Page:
Click here to enlarge image

In just one example of this pursuit, a group of Nikon engineers is developing beam-homogenizing optics to meet the exacting specifications of EUV systems.5 A "fly-eye" beam homogenizer receives a nonuniform beam, breaks it up into small portions, and then overlaps the portions to achieve the beam uniformity needed to create features of consistent size across a chip. Because the beam passing through the off-axis reflective EUV optics is arc-shaped, the beam homogenizer contains about 500 arc-shaped concave elements side-by-side. The engineers looked at various ways of fabricating this complex optical element, selecting an element-by-element fabrication process (see Fig. 5). They fabricated elements from Invar with nickel-plated surfaces and investigated their surface quality (accurate to 0.31-µm peak to valley), profile accuracy, and slope accuracy. The next step for the group will be to assemble the elements into a complete array.

And much more

The first commercial terahertz spectrometer was launched this year by Bruker Optics (Coventry, England) and TeraView (Cambridge, England). Terahertz spectra can reveal the makeup and characteristics of human tissue, plastics, and semiconductors; the radiation can penetrate clothing, paper, and cardboard and reveal the presence and type of substances beneath, such as explosives (see Laser FocusWorld, July 2002, p. 23). Applications include medical imaging and diagnosis, life-sciences applications such as drug discovery and proteomics, food and beverage analysis, nondestructive testing, and security (see Laser FocusWorld, April 2003, p. S12).

In the instrument, an ultrafast laser produces pulses that generate broadband terahertz radiation when they strike a semiconductor crystal. The terahertz radiation is directed to the specimen, which reflects the radiation from its internal structure. From coherent detection of the time-delayed reflections, a three-dimensional image is constructed; mathematical operations produce the specimen's absorption spectrum for each point within it, helping to determine the chemical composition.

Researchers at OmniGuide Communications and the Massachusetts Institute of Technology (MIT; both of Cambridge, MA) continue to refine and find new uses for the hollow light-guiding fiber produced by OmniGuide. The fibers are lined on their inner surface with a multilayer high-reflection coating consisting of alternating layers of chalcogenide glass and polyethersulfone (a polymer); the large difference in the two materials' refractive indices produces a reflection close to unity across a wide band of wavelengths and for all incidence angles.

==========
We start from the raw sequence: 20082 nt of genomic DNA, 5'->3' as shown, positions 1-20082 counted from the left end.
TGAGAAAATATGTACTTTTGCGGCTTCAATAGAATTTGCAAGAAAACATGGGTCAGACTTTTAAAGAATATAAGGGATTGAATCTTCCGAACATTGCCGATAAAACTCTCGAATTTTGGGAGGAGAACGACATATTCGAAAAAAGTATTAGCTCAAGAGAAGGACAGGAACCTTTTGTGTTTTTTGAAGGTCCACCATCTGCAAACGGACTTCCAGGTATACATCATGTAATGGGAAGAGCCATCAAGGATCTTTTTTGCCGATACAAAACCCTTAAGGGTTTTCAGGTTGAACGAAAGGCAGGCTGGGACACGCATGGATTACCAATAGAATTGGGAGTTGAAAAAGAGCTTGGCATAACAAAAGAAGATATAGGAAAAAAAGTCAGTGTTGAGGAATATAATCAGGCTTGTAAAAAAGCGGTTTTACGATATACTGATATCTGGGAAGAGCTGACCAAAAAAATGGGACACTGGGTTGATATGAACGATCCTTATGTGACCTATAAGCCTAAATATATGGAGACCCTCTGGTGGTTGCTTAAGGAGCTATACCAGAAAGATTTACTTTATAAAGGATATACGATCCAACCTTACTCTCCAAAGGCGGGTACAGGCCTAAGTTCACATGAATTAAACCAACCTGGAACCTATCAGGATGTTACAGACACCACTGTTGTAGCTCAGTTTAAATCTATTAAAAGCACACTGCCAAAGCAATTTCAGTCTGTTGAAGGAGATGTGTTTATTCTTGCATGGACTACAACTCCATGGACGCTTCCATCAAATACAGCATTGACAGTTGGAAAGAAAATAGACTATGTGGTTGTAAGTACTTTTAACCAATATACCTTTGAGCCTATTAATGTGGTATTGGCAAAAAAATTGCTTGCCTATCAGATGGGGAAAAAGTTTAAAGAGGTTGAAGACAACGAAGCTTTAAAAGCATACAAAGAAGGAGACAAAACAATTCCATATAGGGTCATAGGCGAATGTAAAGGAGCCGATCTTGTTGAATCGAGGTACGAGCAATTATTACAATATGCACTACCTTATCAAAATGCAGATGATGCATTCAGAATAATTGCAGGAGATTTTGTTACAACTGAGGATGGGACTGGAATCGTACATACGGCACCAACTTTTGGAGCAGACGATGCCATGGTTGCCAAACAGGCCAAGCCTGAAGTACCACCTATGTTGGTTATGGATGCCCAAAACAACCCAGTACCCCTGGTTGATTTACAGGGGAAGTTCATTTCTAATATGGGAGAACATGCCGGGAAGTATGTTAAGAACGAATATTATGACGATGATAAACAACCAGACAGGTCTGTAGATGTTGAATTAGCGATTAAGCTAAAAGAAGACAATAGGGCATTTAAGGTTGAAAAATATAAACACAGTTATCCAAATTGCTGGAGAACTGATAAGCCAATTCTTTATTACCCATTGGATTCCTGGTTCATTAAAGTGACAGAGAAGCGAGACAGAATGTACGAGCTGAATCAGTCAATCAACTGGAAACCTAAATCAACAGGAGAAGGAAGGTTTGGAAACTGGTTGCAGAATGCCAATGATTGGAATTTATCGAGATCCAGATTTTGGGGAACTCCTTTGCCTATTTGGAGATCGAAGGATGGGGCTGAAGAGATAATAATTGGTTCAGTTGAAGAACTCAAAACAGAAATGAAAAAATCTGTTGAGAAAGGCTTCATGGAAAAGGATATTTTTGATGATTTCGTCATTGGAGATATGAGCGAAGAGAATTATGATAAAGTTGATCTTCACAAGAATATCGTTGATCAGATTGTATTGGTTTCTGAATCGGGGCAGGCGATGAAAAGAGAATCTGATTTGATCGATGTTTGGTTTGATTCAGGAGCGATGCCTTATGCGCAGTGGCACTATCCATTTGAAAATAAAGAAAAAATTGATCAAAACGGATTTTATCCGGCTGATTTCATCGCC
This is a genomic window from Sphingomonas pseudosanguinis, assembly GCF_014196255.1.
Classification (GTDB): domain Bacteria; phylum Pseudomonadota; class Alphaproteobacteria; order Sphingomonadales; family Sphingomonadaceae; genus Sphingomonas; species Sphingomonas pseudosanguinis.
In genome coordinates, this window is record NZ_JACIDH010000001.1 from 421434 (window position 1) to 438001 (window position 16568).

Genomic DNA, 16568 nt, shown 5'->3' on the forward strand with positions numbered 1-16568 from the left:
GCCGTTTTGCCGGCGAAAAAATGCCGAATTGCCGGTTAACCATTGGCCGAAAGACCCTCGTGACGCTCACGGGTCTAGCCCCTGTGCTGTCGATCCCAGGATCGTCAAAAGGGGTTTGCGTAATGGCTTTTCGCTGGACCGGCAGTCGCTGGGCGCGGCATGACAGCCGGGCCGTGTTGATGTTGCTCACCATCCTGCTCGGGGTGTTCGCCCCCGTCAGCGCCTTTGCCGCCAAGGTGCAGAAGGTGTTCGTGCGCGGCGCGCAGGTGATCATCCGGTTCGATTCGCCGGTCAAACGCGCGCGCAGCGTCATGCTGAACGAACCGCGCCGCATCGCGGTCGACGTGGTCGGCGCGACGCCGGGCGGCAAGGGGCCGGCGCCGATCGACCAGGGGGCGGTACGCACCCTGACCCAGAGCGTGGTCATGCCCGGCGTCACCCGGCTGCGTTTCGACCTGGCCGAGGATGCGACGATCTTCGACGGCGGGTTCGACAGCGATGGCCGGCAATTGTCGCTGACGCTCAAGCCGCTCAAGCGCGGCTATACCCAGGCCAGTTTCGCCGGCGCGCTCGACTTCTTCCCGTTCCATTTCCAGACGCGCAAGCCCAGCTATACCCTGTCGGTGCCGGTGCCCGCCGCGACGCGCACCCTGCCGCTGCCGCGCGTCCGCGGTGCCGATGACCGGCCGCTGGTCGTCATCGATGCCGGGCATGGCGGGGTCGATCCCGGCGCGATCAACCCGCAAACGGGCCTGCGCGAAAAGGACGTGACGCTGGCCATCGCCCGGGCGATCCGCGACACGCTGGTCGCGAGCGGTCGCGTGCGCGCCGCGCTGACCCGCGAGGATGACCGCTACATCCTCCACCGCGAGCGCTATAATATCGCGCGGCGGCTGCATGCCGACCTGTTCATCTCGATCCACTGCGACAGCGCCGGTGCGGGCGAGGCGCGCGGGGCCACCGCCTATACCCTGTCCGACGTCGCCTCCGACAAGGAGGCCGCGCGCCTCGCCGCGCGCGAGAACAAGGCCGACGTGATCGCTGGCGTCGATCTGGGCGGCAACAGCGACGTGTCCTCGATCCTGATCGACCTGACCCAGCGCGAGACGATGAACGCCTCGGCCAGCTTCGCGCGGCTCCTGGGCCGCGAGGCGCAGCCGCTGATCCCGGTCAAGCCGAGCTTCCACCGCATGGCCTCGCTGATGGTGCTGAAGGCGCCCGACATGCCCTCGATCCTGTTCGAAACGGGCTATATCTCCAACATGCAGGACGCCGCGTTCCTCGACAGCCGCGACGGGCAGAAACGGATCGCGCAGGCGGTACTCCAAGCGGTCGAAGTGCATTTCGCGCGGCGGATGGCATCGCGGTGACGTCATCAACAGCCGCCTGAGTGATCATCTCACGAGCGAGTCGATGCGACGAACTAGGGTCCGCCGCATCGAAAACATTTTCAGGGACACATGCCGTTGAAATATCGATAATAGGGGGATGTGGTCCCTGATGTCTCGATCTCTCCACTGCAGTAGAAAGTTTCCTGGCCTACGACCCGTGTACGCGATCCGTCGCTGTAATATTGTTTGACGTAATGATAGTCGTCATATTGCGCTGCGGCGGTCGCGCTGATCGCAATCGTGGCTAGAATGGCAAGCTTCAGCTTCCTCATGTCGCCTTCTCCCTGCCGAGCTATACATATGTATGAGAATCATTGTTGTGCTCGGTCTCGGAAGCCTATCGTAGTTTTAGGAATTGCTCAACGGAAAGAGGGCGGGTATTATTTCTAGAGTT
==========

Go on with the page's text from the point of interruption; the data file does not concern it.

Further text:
One use the researchers are pursuing is dispersion tailoring and compensation.6 This effect of the fiber relies on weak interactions between its core-guided mode and a mode localized in an intentionally fabricated crystal defect (multilayer thin-film coatings are one-dimensional photonic crystals). The high index difference between the air core and the multilayer cladding results in dispersion parameters in excess of 500,000 ps/nm-km. The phenomenon is tunable by altering the fiber's drawing speed and structure; the dispersion slope can be matched to that of commercial silica fibers to better than 1%, or can be made zero. In addition, the nondegenerate TE01 mode—which is the lowest-loss mode for the fiber—is immune to polarization-mode dispersion.

FIGURE 6. A monolithic single-chip eight-wavelength reconfigurable optical add/drop module is 7 × 7 mm in size.
Click here to enlarge image

In the field of dense wavelength-division multiplexing, the reconfigurable optical add/drop module (ROADM) appears to be headed for wider use (see Laser FocusWorld, November 2003, p. 54). Clarendon Photonics (Newton, MA) has developed monolithic single-chip ROADMs—one four-wavelength version that includes a variable optical attenuator (VOA) and one eight-wavelength version with no VOA (see Fig. 6). The chip of the eight-channel version is one-quarter the size of a Pentium 4 microprocessor and can be configured for add/drop filtering and dynamic switching; by integrating additional components onto the chip, VOA functionality and a monitor tap could be added to the basic eight-channel unit. Because the devices are monolithic, the company can develop increasingly complex devices simply by changing the layout of the lithographic photomask.


  1. J. McKeever et al., Nature 425 (September 18, 2003).
  2. Shawn-Yu Lin et al., Appl. Phys. Lett. (July 28, 2003).
  3. A. J. Miller et al., Appl. Phys. Lett. (July 28, 2003).
  4. M. S. Bigelow et al., Phys. Rev. Lett. 90, 113903 (2003).
  5. H. Takino et al., Opt. Engineering, 9 (September 2003).
  6. T. D. Engeness et al., Optics Express 11(10) (May 19, 2003).